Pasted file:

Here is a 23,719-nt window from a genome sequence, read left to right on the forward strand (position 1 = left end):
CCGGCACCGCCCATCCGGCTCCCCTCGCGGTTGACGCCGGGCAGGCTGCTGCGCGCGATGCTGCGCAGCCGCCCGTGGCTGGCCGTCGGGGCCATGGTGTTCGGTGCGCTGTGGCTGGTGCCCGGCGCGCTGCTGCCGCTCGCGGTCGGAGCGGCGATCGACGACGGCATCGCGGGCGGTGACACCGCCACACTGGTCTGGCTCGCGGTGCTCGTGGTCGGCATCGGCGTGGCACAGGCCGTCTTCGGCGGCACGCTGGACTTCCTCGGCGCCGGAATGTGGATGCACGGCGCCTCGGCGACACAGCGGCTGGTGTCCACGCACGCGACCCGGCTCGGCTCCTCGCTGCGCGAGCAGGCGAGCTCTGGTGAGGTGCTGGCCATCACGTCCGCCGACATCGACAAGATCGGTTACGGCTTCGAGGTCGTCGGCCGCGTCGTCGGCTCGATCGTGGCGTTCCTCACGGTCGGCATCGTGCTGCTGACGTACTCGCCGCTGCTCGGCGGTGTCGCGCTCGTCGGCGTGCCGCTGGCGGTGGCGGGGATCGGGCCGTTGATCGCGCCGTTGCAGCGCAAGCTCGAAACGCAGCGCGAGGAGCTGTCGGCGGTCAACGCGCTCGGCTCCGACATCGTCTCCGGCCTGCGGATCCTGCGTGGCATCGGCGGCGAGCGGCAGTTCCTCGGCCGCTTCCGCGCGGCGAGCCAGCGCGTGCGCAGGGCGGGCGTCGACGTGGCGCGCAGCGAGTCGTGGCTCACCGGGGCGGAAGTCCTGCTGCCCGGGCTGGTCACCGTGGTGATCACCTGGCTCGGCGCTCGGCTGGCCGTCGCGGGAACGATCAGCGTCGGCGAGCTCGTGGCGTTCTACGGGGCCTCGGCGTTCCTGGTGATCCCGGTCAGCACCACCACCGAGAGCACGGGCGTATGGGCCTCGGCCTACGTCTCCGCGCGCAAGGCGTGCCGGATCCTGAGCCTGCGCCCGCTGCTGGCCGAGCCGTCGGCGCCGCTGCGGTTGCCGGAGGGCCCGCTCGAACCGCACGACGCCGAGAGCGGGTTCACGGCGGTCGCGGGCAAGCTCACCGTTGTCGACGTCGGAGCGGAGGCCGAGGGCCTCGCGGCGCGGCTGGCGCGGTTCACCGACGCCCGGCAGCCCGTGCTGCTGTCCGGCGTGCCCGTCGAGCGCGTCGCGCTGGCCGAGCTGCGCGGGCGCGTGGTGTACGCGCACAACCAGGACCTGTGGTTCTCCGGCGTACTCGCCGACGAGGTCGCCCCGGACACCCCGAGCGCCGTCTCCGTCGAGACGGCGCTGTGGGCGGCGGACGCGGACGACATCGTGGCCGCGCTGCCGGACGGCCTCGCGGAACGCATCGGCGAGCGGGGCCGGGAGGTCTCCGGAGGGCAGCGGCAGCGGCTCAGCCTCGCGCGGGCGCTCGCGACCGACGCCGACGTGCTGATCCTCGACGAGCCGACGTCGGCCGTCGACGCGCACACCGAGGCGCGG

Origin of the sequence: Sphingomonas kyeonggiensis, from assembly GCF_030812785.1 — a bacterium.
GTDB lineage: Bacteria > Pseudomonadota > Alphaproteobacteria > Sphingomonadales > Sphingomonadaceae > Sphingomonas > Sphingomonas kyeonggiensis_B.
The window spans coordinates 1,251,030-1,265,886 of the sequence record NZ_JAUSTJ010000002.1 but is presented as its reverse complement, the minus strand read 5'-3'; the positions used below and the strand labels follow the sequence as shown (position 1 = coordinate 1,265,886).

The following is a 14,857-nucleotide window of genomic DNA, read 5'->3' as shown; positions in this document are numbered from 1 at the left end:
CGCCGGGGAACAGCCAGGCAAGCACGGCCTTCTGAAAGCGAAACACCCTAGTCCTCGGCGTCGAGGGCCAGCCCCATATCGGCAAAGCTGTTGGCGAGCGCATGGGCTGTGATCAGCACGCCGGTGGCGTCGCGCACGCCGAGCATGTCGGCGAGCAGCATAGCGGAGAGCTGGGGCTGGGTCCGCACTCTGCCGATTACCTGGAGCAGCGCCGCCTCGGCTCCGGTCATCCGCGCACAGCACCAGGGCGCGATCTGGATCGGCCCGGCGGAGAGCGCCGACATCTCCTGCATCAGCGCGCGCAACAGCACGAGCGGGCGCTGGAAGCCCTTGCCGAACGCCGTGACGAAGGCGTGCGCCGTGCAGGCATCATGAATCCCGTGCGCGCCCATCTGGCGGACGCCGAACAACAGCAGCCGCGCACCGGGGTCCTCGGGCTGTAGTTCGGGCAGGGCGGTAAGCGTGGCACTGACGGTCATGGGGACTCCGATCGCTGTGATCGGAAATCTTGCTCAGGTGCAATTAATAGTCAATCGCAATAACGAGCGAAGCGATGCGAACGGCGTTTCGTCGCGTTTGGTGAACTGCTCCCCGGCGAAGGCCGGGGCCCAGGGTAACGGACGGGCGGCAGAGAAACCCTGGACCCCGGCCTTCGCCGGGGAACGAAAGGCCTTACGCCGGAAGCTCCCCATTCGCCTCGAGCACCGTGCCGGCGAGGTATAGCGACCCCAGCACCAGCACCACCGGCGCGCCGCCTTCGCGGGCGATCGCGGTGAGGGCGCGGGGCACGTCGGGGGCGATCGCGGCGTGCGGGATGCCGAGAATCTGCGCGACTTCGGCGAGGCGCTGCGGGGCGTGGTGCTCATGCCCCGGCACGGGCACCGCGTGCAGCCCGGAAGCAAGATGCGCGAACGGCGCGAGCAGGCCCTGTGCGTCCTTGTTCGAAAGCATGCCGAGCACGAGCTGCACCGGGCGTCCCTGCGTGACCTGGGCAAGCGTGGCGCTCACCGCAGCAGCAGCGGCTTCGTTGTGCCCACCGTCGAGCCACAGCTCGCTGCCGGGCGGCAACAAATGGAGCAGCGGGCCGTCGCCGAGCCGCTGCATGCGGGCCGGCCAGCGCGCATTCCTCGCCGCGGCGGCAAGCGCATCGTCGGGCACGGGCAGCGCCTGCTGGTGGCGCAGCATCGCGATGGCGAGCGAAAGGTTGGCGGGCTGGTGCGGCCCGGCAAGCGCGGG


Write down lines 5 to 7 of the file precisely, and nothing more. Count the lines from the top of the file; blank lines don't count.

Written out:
The window spans coordinates 1,251,030-1,265,886 of the sequence record NZ_JAUSTJ010000002.1 but is presented as its reverse complement, the minus strand read 5'-3'; the positions used below and the strand labels follow the sequence as shown (position 1 = coordinate 1,265,886).

The following is a 14,857-nucleotide window of genomic DNA, read 5'->3' as shown; positions in this document are numbered from 1 at the left end:
CGCCGGGGAACAGCCAGGCAAGCACGGCCTTCTGAAAGCGAAACACCCTAGTCCTCGGCGTCGAGGGCCAGCCCCATATCGGCAAAGCTGTTGGCGAGCGCATGGGCTGTGATCAGCACGCCGGTGGCGTCGCGCACGCCGAGCATGTCGGCGAGCAGCATAGCGGAGAGCTGGGGCTGGGTCCGCACTCTGCCGATTACCTGGAGCAGCGCCGCCTCGGCTCCGGTCATCCGCGCACAGCACCAGGGCGCGATCTGGATCGGCCCGGCGGAGAGCGCCGACATCTCCTGCATCAGCGCGCGCAACAGCACGAGCGGGCGCTGGAAGCCCTTGCCGAACGCCGTGACGAAGGCGTGCGCCGTGCAGGCATCATGAATCCCGTGCGCGCCCATCTGGCGGACGCCGAACAACAGCAGCCGCGCACCGGGGTCCTCGGGCTGTAGTTCGGGCAGGGCGGTAAGCGTGGCACTGACGGTCATGGGGACTCCGATCGCTGTGATCGGAAATCTTGCTCAGGTGCAATTAATAGTCAATCGCAATAACGAGCGAAGCGATGCGAACGGCGTTTCGTCGCGTTTGGTGAACTGCTCCCCGGCGAAGGCCGGGGCCCAGGGTAACGGACGGGCGGCAGAGAAACCCTGGACCCCGGCCTTCGCCGGGGAACGAAAGGCCTTACGCCGGAAGCTCCCCATTCGCCTCGAGCACCGTGCCGGCGAGGTATAGCGACCCCAGCACCAGCACCACCGGCGCGCCGCCTTCGCGGGCGATCGCGGTGAGGGCGCGGGGCACGTCGGGGGCGATCGCGGCGTGCGGGATGCCGAGAATCTGCGCGACTTCGGCGAGGCGCTGCGGGGCGTGGTGCTCATGCCCCGGCACGGGCACCGCGTGCAGCCCGGAAGCAAGATGCGCGAACGGCGCGAGCAGGCCCTGTGCGTCCTTGTTCGAAAGCATGCCGAGCACGAGCTGCACCGGGCGTCCCTGCGTGACCTGGGCAAGCGTGGCGCTCACCGCAGCAGCAGCGGCTTCGTTGTGCCCACCGTCGAGCCACAGCTCGCTGCCGGGCGGCAACAAATGGAGCAGCGGGCCGTCGCCGAGCCGCTGCATGCGGGCCGGCCAGCGCGCATTCCTCGCCGCGGCGGCAAGCGCATCGTCGGGCACGGGCAGCGCCTGCTGGTGGCGCAGCATCGCGATGGCGAGCGAAAGGTTGGCGGGCTGGTGCGGCCCGGCAAGCGCGGG